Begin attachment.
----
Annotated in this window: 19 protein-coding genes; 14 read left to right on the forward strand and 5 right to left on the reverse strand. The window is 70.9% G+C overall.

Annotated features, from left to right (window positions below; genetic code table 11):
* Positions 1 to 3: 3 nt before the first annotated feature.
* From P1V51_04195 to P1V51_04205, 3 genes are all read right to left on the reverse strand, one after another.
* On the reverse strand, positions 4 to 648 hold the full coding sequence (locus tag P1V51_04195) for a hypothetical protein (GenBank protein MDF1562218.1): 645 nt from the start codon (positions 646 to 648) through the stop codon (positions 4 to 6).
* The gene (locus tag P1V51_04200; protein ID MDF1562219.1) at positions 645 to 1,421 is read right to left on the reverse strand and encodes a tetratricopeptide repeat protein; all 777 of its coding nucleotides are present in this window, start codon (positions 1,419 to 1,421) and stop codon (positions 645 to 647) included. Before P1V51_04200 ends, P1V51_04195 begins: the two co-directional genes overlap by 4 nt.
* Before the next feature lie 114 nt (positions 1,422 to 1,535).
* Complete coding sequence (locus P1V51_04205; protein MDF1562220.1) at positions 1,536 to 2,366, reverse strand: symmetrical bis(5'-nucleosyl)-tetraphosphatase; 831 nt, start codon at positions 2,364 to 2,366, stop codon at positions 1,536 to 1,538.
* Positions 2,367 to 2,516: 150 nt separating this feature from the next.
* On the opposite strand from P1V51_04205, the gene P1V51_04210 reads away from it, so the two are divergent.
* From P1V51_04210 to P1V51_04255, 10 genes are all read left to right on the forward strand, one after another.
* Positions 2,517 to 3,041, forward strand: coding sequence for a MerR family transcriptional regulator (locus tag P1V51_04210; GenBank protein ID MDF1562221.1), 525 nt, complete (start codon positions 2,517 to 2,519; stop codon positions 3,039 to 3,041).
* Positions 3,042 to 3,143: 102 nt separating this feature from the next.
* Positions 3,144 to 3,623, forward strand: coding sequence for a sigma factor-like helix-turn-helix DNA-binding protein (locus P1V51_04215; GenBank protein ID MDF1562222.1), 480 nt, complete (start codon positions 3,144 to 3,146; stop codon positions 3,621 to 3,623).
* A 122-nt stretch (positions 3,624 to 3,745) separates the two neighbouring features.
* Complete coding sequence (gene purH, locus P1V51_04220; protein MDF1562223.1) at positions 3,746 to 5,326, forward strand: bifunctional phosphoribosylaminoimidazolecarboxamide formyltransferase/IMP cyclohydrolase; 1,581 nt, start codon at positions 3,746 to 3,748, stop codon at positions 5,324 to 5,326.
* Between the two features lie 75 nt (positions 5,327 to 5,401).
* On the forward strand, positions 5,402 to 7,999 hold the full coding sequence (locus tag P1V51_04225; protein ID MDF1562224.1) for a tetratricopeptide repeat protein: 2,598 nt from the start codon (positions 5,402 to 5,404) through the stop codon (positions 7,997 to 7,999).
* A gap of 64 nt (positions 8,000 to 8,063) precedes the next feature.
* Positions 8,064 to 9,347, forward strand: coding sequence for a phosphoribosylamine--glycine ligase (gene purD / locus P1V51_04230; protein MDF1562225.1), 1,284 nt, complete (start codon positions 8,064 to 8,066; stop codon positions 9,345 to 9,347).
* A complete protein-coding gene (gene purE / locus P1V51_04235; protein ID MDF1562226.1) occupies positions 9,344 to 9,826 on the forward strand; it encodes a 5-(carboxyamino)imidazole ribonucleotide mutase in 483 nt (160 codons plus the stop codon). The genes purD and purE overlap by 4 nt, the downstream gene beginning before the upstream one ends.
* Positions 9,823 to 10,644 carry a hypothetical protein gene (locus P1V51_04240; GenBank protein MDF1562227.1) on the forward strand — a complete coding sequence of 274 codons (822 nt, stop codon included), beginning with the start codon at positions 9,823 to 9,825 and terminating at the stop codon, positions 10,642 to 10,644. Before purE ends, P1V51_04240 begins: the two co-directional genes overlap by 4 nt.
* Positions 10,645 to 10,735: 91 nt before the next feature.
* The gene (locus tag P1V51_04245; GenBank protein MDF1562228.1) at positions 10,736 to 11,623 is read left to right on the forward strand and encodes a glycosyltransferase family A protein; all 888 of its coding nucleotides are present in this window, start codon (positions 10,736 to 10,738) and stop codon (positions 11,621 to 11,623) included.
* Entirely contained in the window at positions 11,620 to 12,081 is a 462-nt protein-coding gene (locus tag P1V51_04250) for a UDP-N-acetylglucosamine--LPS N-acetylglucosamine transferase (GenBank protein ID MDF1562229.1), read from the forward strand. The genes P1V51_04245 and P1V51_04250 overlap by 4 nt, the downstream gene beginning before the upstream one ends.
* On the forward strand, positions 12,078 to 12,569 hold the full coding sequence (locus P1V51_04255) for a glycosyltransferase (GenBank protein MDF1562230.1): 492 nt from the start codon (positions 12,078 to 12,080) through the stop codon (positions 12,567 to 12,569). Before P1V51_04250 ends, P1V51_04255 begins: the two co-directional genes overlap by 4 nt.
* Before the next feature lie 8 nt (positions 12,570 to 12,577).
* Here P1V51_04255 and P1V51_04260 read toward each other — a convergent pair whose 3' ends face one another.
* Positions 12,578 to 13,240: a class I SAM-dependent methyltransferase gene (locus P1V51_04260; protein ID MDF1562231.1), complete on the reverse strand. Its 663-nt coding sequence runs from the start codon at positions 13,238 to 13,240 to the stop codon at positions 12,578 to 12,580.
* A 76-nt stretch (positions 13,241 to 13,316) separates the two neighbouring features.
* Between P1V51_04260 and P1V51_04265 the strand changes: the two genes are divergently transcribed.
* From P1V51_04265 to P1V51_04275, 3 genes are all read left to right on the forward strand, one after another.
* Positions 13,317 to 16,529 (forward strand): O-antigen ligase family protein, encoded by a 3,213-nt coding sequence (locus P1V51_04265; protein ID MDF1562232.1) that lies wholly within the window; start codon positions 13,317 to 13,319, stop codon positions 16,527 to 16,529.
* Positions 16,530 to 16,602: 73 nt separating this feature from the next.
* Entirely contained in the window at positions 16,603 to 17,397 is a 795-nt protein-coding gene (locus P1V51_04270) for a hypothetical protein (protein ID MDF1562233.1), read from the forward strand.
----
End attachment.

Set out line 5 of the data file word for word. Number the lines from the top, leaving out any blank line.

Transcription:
* On the reverse strand, positions 4 to 648 hold the full coding sequence (locus tag P1V51_04195) for a hypothetical protein (GenBank protein MDF1562218.1): 645 nt from the start codon (positions 646 to 648) through the stop codon (positions 4 to 6).